Further, the Apostle Paul instructs us to listen to the Spirit’s guidance and refrain from looking down on our brothers and sisters:

If we live by the Spirit, let us also keep in step with the Spirit. Let us not become conceited, provoking one another, envying one another. Galatians 5:25-26 (ESV)

To this, Calvin says:

Among Christians, whoever [desires their own] glory departs from true glory, and therefore is justly charged with idle and foolish ambition. It is not lawful for us to glory but in God alone. Every other kind of glorying is pure vanity.

Mutual provocations and envying are the daughters of ambition. He who aspires to the highest rank must of necessity envy all others, and disrespectful, biting, stinging language is the unavoidable consequence.

So we see the origin of this form of strife: vaunted ambition. He who wants to be first, will be last.

But Paul’s admonitions about honor are not all negative. In the Letter to the Romans, he says:

Love one another with brotherly affection. Outdo one another in showing honor. Repay no one evil for evil, but give thought to do what is honorable in the sight of all. Romans 12:10, 17 (ESV)

In these verses, Calvin catches several subtleties we often miss:

Everyone is to give honor to his brethren and not to himself; for there is no poison more effectual in alienating the minds of men than the thought, that one is despised.

As there is nothing more opposed to brotherly concord than contempt, arising from haughtiness, when each one, neglecting others, advances himself; so the best fomenter of love is humility, when everyone honors others.

We render evil for evil sometimes…when we treat unkindly those who do us no good…When any one denies help to us when we need it, we…do not help him in time of need, any more than he assisted us.

We ought to diligently labor, that all may be edified by our honest dealings. For as purity of conscience is necessary for us before God, so uprightness of character before men is not to be neglected.

When we are [called] to prepare good things before men, …[it] is not that men may admire and praise us but that their minds being elevated to God, they may give praise to him, that by our example they may be stirred up to practice righteousness.

And so, we must “honor our feet,” that is, give sincere respect and due care to those who we consider less capable in word, thought, and deed, for the sake of the unity of His body, the church. Each of us contributes what we’ve been given, if we’re following the Spirit’s leading. To God, alone, be the glory.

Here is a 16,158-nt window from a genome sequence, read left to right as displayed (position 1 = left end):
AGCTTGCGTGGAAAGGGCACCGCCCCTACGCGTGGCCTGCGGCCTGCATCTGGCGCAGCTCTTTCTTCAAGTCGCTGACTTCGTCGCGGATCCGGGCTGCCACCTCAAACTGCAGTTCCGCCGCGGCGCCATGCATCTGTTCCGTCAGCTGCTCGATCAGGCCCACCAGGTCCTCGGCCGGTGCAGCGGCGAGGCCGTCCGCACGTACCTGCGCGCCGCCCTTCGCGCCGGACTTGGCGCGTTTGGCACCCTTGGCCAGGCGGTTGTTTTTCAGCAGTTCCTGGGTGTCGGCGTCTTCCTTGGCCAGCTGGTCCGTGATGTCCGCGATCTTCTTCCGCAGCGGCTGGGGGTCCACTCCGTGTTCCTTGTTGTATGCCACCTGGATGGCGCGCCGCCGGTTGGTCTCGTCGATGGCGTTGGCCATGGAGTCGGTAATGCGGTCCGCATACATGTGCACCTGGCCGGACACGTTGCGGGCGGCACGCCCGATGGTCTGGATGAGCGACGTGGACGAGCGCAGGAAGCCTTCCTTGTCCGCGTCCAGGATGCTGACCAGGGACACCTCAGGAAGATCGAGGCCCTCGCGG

U-MV021 – Sam Phillips – I Need Love, posted on YouTube by mypartofthething, lyrics


There is much confusion about this concept nowadays. There needn’t be. Scripture is clear:

“And there is salvation in no one else, for there is no other name under heaven given among men by which we must be saved.” Acts 4:12 English Standard Version (ESV)

Calvin says:

Neither is there salvation in any other. …And assuredly Christ had showed this one token of his grace, to the end [that] he might be known to be the only author of life. We must consider this in all the benefits of God, to wit, that he is the fountain of salvation. And he meant to prick and sting the priests with this sentence, when as he says that there is salvation in none other save only in Christ, whom they went about to put quite out of remembrance.

As if he should say, that they are twice damned who did not only refuse the salvation offered them by God, but endeavor to bring the same to naught, and did take from all the people the fruit and use thereof. Although he seems to speak unto deaf men, yet he preaches of the grace of Christ, if [perhaps] some can abide to hear; [and] if not, that they may at least be deprived of all excuse by this testimony.

Neither is there any other name…Salvation (says he) is in Christ alone, because God has decreed that it should be so. For by name he means the cause or means, as if he should have said, forasmuch as salvation is in God’s power only, he will not have the same to be common to us by any other means than if we ask it of Christ alone.